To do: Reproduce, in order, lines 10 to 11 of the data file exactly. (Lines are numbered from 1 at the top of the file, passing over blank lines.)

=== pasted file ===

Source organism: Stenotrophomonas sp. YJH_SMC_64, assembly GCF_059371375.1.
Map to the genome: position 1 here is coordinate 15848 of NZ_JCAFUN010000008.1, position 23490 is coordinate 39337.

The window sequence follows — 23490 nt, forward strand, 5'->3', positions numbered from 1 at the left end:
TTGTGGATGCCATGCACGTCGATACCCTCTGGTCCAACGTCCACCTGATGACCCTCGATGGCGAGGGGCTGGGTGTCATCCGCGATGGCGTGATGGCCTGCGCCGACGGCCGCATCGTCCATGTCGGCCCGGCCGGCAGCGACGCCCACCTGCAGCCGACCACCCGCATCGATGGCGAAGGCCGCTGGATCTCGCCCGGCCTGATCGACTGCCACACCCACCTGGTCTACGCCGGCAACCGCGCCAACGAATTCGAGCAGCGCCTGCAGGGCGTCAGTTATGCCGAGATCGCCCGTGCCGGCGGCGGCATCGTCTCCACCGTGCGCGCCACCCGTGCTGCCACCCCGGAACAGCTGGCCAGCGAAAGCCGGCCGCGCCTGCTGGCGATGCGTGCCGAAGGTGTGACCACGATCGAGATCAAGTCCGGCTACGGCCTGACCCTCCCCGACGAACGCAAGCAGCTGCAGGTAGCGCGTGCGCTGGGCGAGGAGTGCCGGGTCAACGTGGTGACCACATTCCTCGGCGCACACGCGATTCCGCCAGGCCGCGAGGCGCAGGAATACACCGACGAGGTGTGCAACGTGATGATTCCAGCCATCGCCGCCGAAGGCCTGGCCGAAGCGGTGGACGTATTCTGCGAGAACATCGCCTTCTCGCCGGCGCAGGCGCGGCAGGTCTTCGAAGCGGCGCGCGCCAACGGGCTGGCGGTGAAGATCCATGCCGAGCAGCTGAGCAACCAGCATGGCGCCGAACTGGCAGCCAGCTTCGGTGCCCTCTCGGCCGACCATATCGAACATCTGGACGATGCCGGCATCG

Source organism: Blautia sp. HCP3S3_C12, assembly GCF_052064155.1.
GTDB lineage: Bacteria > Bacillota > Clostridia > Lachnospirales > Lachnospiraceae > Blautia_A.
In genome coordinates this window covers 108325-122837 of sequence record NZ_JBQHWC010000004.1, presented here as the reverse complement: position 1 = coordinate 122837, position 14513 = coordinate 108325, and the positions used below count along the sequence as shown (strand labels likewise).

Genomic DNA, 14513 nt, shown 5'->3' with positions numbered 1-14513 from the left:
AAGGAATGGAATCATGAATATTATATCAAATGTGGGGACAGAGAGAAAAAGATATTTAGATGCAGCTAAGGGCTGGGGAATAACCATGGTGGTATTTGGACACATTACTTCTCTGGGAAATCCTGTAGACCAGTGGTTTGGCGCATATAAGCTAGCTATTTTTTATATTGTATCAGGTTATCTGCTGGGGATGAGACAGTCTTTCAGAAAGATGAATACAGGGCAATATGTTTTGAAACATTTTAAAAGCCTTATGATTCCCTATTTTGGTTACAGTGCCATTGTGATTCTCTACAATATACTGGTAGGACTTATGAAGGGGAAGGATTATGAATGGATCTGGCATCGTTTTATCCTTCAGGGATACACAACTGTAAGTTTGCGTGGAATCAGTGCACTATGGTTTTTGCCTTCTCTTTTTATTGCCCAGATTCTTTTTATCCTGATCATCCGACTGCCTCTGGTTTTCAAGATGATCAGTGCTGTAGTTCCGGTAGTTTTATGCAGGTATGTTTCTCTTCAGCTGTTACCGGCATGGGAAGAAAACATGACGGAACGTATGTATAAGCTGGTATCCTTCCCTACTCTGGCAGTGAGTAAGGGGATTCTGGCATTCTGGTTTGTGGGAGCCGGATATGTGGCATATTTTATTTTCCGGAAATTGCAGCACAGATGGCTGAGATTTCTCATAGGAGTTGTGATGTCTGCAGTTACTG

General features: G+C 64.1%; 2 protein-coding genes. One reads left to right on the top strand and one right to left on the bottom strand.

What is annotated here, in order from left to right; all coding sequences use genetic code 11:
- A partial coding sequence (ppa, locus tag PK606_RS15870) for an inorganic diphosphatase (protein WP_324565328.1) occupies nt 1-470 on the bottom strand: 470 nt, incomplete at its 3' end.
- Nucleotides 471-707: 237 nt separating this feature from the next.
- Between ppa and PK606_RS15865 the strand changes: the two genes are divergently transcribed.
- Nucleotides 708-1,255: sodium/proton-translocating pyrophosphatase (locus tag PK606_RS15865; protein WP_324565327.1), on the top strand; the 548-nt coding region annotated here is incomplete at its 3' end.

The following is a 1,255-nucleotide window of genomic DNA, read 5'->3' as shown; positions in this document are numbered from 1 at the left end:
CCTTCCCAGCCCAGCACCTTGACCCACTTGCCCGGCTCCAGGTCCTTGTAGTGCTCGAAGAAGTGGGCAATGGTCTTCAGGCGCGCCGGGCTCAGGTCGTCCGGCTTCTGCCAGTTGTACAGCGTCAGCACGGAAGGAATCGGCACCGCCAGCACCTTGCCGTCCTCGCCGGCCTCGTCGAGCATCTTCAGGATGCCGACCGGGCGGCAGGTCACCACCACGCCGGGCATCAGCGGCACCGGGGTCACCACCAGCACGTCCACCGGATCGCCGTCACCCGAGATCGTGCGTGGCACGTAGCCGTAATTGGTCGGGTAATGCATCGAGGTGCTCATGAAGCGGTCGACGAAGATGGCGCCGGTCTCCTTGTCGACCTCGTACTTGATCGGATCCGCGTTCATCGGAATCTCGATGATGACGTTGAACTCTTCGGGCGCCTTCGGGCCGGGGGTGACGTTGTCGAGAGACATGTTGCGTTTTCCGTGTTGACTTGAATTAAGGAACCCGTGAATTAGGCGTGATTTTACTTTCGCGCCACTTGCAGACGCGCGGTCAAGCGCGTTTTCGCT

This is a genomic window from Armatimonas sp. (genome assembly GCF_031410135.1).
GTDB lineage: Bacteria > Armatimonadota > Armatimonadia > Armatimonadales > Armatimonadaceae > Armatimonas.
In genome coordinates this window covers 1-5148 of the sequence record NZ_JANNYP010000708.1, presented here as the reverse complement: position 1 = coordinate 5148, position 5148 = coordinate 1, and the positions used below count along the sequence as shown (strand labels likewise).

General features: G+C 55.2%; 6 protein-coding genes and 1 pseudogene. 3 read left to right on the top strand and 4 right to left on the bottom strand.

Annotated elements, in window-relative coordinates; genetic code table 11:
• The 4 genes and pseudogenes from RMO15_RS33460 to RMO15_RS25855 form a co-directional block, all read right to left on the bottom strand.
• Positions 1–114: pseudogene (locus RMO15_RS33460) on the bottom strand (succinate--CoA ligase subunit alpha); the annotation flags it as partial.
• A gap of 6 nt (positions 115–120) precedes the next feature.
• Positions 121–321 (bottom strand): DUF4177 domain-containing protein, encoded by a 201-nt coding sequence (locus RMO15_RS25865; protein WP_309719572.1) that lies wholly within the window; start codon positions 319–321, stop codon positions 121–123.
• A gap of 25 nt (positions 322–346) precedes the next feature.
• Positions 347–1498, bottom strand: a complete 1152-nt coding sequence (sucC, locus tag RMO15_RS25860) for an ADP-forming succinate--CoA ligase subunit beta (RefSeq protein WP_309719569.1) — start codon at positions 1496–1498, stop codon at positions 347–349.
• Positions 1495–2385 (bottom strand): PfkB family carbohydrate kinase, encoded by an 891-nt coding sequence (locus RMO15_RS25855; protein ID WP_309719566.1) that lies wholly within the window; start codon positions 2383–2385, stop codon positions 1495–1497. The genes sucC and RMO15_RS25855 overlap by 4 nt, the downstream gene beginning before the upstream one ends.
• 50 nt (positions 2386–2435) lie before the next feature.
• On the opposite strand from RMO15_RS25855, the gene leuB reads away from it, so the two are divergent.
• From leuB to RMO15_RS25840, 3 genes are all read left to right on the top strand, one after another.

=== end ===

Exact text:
General features: G+C 64.1%; 2 protein-coding genes. One reads left to right on the top strand and one right to left on the bottom strand.

What is annotated here, in order from left to right; all coding sequences use genetic code 11: